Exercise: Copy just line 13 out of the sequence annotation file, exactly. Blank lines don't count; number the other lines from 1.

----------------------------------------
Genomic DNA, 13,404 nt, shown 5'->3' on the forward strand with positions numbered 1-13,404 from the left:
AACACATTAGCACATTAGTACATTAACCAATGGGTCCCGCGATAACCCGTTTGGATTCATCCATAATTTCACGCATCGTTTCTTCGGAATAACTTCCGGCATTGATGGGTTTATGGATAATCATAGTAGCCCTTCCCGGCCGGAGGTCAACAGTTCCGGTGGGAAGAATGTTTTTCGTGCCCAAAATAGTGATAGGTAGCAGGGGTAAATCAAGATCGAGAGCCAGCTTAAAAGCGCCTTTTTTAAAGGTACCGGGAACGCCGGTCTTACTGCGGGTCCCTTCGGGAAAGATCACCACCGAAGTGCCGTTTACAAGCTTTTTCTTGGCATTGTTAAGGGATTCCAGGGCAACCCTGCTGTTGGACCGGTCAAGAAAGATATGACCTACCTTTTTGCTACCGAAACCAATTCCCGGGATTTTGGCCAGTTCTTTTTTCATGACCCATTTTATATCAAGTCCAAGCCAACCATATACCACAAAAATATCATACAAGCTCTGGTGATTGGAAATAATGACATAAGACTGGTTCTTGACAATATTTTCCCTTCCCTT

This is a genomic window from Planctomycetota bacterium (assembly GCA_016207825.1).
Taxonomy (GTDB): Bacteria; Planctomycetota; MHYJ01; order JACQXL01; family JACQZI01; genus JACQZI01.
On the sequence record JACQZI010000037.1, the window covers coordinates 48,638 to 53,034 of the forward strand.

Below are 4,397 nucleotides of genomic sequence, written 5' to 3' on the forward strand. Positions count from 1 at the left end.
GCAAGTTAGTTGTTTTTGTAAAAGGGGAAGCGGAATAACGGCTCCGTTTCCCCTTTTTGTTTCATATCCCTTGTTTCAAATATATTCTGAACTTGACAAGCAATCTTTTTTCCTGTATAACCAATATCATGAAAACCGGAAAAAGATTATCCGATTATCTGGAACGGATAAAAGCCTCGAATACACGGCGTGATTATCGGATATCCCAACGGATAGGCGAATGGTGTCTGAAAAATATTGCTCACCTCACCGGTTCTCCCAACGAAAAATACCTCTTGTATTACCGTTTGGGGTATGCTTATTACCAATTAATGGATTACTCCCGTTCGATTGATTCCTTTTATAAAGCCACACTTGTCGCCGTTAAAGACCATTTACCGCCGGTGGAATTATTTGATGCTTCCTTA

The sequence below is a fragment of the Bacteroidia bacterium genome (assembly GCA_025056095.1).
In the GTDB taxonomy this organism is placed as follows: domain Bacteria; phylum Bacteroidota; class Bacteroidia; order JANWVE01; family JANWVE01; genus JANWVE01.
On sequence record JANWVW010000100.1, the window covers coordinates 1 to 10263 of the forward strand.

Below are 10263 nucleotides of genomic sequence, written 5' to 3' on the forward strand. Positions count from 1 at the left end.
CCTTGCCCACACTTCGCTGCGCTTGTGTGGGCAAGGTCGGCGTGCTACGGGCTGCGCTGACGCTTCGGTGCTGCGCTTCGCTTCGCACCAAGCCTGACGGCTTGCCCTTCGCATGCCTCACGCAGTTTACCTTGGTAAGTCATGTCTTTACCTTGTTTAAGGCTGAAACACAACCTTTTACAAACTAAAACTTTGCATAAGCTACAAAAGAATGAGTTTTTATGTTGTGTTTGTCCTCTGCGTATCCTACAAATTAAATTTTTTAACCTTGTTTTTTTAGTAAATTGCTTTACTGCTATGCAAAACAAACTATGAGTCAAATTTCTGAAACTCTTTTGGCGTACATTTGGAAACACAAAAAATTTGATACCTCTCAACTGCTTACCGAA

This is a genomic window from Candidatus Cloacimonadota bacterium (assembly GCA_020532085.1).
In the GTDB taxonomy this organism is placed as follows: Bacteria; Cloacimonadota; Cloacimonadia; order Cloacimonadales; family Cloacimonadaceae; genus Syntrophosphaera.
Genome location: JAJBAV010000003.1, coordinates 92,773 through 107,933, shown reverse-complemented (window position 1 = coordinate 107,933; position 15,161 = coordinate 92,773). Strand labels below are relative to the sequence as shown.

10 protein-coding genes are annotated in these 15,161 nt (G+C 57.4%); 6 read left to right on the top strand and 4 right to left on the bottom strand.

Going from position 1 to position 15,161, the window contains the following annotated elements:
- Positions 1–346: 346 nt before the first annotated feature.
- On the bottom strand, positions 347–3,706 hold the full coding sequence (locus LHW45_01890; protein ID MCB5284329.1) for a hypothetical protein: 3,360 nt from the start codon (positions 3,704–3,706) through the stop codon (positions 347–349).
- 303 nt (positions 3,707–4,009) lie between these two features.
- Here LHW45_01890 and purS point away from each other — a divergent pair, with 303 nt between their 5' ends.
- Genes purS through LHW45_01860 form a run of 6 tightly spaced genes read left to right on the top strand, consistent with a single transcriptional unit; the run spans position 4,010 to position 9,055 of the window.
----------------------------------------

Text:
This is a genomic window from Candidatus Cloacimonadota bacterium (assembly GCA_020532085.1).